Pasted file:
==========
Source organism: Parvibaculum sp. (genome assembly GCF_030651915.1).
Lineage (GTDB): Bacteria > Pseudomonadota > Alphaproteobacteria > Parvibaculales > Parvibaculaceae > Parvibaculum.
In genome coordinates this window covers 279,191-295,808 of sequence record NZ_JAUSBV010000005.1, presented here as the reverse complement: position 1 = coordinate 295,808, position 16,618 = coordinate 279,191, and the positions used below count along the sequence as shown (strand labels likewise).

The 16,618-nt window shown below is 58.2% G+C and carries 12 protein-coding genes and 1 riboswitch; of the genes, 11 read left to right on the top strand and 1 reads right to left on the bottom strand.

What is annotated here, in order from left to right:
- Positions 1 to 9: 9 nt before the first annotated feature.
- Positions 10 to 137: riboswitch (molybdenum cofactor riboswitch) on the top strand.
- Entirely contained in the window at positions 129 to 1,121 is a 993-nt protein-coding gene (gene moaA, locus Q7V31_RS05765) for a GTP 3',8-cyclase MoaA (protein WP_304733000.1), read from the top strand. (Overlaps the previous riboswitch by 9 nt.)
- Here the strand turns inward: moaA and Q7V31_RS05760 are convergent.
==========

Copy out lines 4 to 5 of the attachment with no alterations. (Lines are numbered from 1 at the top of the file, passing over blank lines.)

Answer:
The 16,618-nt window shown below is 58.2% G+C and carries 12 protein-coding genes and 1 riboswitch; of the genes, 11 read left to right on the top strand and 1 reads right to left on the bottom strand.

What is annotated here, in order from left to right: